Some ideas are too good to be constrained to merely one medium. Such is the case with Walter Tevis’s 1983 novel The Queen’s Gambit. After starting its life on the page, the story of chess prodigy Beth Harmon moved to television with a seven-episode Netflix adaptation starring the ethereal Anya Taylor-Joy.
Now that Netflix’s The Queen’s Gambit is racking up awards (with a presumable Emmy sweep still to come) it’s time for the story to enter into yet another medium. Deadline reported today that entertainment company Level Forward has acquired the theatrical stage rights to the novel. That’s right: The Queen’s Gambit is about to be a play…and a musical no less.
“It is a privilege for Level Forward to lead the charge of bringing The Queen’s Gambit to the stage through the beloved and enduring craft of musical theater,” Level Forward CEO Adrienne Becker and Producer Julia Dunetz said in a statement. “Told through a brave and fresh point of view, audiences are already sharing in the friendship and fortitude of the story’s inspiring women who energize and sustain Beth Harmon’s journey and ultimate triumph. The story is a siren call amidst our contemporary struggles for gender and racial equity, and we’re looking forward to moving the project forward.”
Though no further details of The Queen’s Gambit musical have been announced, that doesn’t mean we can’t get started on speculating what it might include. In fact, let’s not speculate at all – let’s just write the whole darn thing! The story of Beth Harmon is dramatically resonant and offers up many emotional moments where she and the people around her could burst into song.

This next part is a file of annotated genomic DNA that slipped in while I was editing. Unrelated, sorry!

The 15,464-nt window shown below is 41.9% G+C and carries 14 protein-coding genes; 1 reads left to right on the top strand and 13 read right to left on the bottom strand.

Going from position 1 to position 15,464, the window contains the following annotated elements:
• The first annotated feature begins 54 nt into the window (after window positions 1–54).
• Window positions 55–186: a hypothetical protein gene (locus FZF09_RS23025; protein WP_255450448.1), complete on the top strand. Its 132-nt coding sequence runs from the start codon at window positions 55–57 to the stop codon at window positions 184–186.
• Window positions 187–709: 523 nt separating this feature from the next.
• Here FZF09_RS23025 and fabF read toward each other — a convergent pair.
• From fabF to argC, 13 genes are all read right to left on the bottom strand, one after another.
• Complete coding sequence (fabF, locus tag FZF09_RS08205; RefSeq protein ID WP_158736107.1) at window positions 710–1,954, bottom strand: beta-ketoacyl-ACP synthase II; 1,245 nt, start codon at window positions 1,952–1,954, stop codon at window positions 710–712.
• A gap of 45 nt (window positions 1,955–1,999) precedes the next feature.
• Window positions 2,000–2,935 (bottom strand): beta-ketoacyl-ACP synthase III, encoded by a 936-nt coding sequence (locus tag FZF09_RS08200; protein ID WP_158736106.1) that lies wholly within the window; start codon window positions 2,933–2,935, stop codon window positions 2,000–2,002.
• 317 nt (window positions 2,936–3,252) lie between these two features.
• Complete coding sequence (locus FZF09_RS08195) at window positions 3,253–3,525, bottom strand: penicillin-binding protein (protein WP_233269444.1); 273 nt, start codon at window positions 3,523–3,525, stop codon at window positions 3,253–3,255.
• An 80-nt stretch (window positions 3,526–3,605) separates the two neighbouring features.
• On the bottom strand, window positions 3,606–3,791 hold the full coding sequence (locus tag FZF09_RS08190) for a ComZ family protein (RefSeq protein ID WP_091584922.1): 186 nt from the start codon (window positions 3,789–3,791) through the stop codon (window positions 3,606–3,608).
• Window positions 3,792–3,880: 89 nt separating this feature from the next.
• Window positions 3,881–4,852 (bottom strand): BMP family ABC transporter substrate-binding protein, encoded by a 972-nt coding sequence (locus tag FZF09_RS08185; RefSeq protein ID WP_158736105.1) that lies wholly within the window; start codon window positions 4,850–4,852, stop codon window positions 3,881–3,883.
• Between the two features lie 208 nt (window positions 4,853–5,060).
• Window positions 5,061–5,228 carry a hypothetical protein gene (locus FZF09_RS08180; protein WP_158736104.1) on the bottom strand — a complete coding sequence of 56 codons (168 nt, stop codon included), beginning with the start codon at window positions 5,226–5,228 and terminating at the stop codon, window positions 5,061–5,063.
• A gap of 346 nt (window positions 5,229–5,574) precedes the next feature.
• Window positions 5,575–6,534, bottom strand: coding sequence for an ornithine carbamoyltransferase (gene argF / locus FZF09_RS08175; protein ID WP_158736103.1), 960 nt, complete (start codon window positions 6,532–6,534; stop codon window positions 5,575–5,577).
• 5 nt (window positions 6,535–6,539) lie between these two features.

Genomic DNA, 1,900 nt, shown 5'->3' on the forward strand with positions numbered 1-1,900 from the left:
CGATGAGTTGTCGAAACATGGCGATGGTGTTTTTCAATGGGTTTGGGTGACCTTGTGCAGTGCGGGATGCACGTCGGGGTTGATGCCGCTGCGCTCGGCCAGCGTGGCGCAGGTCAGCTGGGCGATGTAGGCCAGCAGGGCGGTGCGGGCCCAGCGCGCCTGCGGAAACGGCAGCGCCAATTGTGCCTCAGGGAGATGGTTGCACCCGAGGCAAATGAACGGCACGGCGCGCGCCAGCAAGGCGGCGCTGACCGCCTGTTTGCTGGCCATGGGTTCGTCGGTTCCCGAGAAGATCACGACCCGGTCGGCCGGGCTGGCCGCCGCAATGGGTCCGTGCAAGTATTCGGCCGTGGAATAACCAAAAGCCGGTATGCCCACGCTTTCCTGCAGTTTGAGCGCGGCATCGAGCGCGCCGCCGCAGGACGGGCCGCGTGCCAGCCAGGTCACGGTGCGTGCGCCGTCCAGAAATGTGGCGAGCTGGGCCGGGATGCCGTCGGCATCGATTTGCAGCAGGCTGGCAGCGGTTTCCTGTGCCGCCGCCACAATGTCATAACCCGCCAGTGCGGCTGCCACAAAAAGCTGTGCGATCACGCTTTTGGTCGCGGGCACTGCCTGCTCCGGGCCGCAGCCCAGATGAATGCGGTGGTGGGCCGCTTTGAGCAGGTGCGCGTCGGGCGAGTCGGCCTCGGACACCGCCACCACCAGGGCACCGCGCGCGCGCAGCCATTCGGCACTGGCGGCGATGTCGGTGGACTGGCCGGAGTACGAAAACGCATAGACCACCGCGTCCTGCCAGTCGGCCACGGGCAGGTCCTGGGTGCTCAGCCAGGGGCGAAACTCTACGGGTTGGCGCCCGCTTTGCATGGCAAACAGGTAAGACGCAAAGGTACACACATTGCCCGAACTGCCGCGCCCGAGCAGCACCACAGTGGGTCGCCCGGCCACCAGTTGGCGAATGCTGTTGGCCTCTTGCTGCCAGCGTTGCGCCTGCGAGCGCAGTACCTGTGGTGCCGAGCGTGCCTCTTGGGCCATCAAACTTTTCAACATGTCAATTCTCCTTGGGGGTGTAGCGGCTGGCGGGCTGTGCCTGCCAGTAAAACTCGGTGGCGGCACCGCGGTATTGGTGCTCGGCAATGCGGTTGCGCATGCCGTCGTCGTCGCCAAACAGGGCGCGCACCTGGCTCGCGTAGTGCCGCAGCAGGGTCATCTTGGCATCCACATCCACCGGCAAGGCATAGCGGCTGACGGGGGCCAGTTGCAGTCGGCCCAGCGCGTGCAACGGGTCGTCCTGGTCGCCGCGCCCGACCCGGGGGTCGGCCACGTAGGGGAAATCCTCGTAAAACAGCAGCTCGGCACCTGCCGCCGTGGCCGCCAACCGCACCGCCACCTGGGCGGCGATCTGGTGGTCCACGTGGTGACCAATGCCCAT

Using the Netflix miniseries as a guide, here are some songs we want to hear in The Queen’s Gambit musical.
White Moves First
The curtains rise and we see a chessboard with life-size chess pieces, Harry Potter-style. Soon we realize that the chess pieces are the chorus, dressed in black and white, and they begin to sing a highly energetic tune about chess. At first the song seems to be a primer on the rules of the game for the audience, but when delved into deeper, it’s telling the story of Beth Harmon’s life in full. Beth arrives onstage at song’s end and the pieces rush off, leaving her alone on an empty chessboard.
Mr. Shaibel’s Game
The chessboard set has been subtly changed to resemble the orphanage, with the basement of said orphanage off to stage left. After some expository dialogue between two orphanage workers reveals Beth situation, Beth is sent off to the basement where she meets Mr. Shaibel.